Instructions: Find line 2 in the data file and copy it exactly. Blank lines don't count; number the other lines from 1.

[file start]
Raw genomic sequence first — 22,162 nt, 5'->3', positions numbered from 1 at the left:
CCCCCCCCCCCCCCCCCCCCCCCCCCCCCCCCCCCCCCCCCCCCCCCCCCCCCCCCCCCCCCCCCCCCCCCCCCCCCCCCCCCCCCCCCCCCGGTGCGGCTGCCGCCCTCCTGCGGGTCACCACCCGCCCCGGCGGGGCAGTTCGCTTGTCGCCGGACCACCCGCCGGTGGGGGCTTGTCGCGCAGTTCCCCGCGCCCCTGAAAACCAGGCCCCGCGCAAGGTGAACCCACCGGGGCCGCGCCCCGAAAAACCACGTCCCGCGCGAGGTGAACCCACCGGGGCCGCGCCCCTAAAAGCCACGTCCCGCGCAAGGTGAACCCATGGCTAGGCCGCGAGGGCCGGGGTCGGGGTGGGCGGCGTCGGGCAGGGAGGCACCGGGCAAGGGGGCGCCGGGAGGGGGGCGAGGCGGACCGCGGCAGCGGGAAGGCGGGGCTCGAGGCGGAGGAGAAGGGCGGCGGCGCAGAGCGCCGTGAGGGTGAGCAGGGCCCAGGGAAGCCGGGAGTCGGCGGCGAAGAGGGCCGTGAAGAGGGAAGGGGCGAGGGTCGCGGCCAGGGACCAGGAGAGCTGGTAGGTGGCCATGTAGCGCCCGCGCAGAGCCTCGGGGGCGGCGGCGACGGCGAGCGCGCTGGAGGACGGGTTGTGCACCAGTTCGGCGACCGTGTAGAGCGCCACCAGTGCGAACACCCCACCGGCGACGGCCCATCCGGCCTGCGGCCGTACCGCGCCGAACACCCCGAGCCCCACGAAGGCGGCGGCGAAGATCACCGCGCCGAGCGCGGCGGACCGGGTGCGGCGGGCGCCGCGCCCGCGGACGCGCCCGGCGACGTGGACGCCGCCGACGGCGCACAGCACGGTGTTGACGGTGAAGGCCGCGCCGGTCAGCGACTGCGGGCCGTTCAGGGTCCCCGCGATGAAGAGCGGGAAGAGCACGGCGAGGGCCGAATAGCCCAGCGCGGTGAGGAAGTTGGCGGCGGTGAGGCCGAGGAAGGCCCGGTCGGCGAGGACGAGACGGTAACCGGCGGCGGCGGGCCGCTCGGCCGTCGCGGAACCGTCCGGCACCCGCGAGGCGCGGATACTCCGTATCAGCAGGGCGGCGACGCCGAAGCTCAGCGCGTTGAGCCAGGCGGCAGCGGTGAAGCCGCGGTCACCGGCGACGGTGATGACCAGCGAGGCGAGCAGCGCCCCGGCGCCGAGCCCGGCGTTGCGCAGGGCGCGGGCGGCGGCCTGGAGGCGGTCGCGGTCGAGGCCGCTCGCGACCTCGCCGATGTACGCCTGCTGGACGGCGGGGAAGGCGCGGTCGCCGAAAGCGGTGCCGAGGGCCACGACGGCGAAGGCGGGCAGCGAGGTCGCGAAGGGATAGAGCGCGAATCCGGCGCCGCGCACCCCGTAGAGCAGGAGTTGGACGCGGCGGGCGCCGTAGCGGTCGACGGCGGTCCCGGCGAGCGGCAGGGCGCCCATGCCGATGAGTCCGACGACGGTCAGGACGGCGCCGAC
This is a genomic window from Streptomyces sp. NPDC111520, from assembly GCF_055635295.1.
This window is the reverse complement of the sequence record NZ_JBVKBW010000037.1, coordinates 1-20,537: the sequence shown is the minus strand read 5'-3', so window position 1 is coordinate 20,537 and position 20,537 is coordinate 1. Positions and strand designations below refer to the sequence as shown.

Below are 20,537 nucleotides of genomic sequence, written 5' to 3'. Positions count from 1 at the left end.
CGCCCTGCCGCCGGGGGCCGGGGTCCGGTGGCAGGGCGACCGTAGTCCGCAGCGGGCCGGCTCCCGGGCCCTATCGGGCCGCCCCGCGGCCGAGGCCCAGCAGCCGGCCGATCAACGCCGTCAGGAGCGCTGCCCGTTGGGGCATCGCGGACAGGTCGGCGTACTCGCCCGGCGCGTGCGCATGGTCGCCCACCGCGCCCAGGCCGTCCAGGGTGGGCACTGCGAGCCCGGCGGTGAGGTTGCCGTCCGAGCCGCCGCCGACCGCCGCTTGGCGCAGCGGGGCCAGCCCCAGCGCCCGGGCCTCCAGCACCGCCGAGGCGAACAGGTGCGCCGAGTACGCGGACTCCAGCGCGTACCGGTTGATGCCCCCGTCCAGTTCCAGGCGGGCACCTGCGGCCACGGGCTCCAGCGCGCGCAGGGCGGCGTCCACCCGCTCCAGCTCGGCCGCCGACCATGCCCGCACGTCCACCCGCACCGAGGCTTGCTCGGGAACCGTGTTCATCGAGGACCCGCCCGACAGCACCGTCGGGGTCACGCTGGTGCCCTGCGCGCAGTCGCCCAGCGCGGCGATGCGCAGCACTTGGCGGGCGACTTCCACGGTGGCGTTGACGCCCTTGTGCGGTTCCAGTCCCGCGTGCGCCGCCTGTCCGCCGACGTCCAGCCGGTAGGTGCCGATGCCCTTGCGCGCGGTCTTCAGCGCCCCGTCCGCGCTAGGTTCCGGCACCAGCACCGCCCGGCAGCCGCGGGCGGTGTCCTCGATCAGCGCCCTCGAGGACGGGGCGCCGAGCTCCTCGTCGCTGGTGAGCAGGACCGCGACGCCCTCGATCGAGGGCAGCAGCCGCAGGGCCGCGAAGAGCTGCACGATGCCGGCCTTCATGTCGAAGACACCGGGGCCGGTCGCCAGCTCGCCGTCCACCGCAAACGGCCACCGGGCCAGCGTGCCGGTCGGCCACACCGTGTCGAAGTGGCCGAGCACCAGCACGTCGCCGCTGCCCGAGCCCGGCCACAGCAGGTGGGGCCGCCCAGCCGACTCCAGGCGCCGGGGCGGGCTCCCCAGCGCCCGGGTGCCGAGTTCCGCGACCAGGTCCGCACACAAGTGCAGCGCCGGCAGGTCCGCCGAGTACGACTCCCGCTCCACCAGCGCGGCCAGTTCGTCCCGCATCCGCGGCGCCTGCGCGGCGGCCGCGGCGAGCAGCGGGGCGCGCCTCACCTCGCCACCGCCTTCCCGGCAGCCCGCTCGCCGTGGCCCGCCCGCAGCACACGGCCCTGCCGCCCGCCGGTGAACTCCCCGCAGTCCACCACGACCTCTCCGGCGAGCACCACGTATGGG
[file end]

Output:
CCCCCCCCCCCCCCCCCCCCCCCCCCCCCCCCCCCCCCCCCCCCCCCCCCCCCCCCCCCCCCCCCCCCCCCCCCCCCCCCCCCCCCCCCCCCGGTGCGGCTGCCGCCCTCCTGCGGGTCACCACCCGCCCCGGCGGGGCAGTTCGCTTGTCGCCGGACCACCCGCCGGTGGGGGCTTGTCGCGCAGTTCCCCGCGCCCCTGAAAACCAGGCCCCGCGCAAGGTGAACCCACCGGGGCCGCGCCCCGAAAAACCACGTCCCGCGCGAGGTGAACCCACCGGGGCCGCGCCCCTAAAAGCCACGTCCCGCGCAAGGTGAACCCATGGCTAGGCCGCGAGGGCCGGGGTCGGGGTGGGCGGCGTCGGGCAGGGAGGCACCGGGCAAGGGGGCGCCGGGAGGGGGGCGAGGCGGACCGCGGCAGCGGGAAGGCGGGGCTCGAGGCGGAGGAGAAGGGCGGCGGCGCAGAGCGCCGTGAGGGTGAGCAGGGCCCAGGGAAGCCGGGAGTCGGCGGCGAAGAGGGCCGTGAAGAGGGAAGGGGCGAGGGTCGCGGCCAGGGACCAGGAGAGCTGGTAGGTGGCCATGTAGCGCCCGCGCAGAGCCTCGGGGGCGGCGGCGACGGCGAGCGCGCTGGAGGACGGGTTGTGCACCAGTTCGGCGACCGTGTAGAGCGCCACCAGTGCGAACACCCCACCGGCGACGGCCCATCCGGCCTGCGGCCGTACCGCGCCGAACACCCCGAGCCCCACGAAGGCGGCGGCGAAGATCACCGCGCCGAGCGCGGCGGACCGGGTGCGGCGGGCGCCGCGCCCGCGGACGCGCCCGGCGACGTGGACGCCGCCGACGGCGCACAGCACGGTGTTGACGGTGAAGGCCGCGCCGGTCAGCGACTGCGGGCCGTTCAGGGTCCCCGCGATGAAGAGCGGGAAGAGCACGGCGAGGGCCGAATAGCCCAGCGCGGTGAGGAAGTTGGCGGCGGTGAGGCCGAGGAAGGCCCGGTCGGCGAGGACGAGACGGTAACCGGCGGCGGCGGGCCGCTCGGCCGTCGCGGAACCGTCCGGCACCCGCGAGGCGCGGATACTCCGTATCAGCAGGGCGGCGACGCCGAAGCTCAGCGCGTTGAGCCAGGCGGCAGCGGTGAAGCCGCGGTCACCGGCGACGGTGATGACCAGCGAGGCGAGCAGCGCCCCGGCGCCGAGCCCGGCGTTGCGCAGGGCGCGGGCGGCGGCCTGGAGGCGGTCGCGGTCGAGGCCGCTCGCGACCTCGCCGATGTACGCCTGCTGGACGGCGGGGAAGGCGCGGTCGCCGAAAGCGGTGCCGAGGGCCACGACGGCGAAGGCGGGCAGCGAGGTCGCGAAGGGATAGAGCGCGAATCCGGCGCCGCGCACCCCGTAGAGCAGGAGTTGGACGCGGCGGGCGCCGTAGCGGTCGACGGCGGTCCCGGCGAGCGGCAGGGCGCCCATGCCGATGAGTCCGACGACGGTCAGGACGGCGCCGAC